If you want to know what it felt like to fly with Elvis Presley, you're in luck. One of his many private planes is currently headed to the Mecum Kissimmee auction on January 4 but there's a bit of a catch—it needs a ton of restoration work.
The 1962 Lockheed Jetstar was bought by Elvis in 1976 for a whopping $840,000. At the time, it was a stylish, luxurious plane, with wood paneling, red velvet seats and carpet, and even an onboard VCR and microwave. For 1962, that was pretty fancy stuff. All six of its individual chairs spun and reclined and there was even a matching bench seat. And in very '60s fashion, the chairs had slide-out ashtrays built into their armrests. I can only imagine what the cabin smelled like during Elvis' ownership. Now, though, the jet is a shadow of its former self.
Since Elvis sold the plane in 1977, it's changed hands quite a bit. It once even lived in Saudi Arabia before it made its way to Roswell, New Mexico, where it currently resides in less than fly-worthy condition. There's a big hole in the fuselage, its windows are seemingly held in place with duct tape, there's a chunk missing from its tail wing, and its wings look like there missing bits as well. Oh, and its twin Pratt & Whitney engines were removed, along with some of its cockpit gauges. I'm no aviation expert but I believe it needs those to fly.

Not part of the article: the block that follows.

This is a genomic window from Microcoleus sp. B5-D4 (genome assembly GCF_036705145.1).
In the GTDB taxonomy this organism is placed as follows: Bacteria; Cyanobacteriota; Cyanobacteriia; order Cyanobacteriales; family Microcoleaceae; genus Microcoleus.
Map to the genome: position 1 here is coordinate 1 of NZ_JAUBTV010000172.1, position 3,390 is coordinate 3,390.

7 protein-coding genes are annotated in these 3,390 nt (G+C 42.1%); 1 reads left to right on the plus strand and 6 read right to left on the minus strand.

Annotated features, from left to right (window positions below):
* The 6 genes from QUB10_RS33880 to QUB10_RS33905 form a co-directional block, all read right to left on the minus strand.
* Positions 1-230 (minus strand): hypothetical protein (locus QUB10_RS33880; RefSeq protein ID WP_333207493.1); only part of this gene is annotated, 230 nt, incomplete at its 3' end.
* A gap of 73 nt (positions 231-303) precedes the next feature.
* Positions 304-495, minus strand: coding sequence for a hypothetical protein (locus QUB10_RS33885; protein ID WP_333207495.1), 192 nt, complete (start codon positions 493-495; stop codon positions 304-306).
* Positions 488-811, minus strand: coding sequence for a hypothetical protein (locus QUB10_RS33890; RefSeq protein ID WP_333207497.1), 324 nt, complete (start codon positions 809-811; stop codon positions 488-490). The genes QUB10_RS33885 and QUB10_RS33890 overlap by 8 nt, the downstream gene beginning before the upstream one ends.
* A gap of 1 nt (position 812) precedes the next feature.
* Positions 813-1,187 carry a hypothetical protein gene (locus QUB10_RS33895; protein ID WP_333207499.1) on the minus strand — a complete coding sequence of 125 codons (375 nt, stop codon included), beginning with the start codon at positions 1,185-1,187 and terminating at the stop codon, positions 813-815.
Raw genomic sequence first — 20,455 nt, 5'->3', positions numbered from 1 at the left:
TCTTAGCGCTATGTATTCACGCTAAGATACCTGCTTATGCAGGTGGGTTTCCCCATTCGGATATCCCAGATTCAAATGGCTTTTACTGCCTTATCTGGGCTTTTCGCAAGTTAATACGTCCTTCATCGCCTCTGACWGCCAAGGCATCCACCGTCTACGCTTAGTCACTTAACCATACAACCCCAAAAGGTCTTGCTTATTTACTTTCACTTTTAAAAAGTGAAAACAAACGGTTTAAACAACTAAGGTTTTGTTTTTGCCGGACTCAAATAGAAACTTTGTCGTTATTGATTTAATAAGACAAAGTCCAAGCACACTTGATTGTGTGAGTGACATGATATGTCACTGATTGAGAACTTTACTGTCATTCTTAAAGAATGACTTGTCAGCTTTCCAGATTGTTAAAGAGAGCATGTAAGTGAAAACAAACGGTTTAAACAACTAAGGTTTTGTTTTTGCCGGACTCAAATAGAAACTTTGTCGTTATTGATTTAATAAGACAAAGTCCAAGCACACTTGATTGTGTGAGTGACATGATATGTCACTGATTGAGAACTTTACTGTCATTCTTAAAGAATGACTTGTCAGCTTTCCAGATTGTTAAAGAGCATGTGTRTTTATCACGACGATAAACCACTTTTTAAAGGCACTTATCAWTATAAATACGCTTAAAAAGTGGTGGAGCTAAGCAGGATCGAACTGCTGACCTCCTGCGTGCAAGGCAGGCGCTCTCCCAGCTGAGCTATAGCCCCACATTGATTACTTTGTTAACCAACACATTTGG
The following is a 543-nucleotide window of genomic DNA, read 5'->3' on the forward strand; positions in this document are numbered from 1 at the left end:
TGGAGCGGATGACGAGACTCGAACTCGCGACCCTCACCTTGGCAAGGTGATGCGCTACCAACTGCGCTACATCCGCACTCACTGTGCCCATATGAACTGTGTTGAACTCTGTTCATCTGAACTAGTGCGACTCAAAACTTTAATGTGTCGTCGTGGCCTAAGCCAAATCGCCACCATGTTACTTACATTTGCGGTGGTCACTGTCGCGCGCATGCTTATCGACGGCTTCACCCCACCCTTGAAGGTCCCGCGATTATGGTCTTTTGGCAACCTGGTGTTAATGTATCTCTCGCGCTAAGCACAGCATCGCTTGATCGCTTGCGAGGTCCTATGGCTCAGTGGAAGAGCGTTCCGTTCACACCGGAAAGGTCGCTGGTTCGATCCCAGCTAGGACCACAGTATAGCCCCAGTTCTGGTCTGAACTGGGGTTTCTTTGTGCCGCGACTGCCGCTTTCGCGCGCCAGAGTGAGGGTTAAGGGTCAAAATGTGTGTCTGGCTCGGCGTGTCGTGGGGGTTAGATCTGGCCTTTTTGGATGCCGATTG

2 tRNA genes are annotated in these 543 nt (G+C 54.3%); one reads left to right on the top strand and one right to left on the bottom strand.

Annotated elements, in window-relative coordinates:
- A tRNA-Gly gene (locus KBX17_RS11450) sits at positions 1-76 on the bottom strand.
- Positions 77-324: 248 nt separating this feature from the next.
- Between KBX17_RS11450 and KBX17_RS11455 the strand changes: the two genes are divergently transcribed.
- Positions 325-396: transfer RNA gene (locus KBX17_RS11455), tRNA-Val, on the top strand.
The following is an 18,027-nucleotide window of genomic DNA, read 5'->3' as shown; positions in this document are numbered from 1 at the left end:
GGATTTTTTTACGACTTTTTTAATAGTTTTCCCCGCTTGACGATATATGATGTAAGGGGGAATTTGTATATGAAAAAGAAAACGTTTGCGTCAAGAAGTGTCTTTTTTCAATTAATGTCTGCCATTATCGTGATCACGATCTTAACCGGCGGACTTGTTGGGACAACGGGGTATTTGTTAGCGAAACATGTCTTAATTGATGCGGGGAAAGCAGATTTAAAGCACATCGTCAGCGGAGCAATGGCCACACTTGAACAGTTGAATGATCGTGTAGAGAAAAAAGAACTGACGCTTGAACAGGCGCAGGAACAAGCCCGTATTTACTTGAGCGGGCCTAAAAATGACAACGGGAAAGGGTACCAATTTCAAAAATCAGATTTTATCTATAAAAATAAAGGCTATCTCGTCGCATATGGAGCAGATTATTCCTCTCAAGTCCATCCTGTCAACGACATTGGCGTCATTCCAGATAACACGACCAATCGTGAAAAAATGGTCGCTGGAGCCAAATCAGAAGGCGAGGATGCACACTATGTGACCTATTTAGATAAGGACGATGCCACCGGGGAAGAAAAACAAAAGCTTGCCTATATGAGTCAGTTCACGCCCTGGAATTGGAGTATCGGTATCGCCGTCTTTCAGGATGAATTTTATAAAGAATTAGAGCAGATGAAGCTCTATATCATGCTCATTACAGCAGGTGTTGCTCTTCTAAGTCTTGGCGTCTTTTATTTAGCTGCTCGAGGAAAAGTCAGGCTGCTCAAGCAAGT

Most of its interior is in good shape, though, especially considering its age and the fact that it seems like it's been abandoned for decades. The velvet seats look intact, all of the wood paneling seems fine, and even the electronics look good.
I'm not sure what sort of money this plane will sell for. While it's in rough shape and lacks engines, it's a rare plane that was owned by one of America's most famous musicians. Restoration will be expensive but it might be worth it for any deep-pocketed fan of either Elvis or aviation, or both, that wants to fly like The King. Whoever ends up buying and restoring this old jet will have a unique piece of American history and one that could act as a flying time capsule, something to transport them back to a different era of both music and aviation. And whoever loses the bid will likely have a blue, blue, blue Christmas (I know, I'm sorry, I couldn't help myself).
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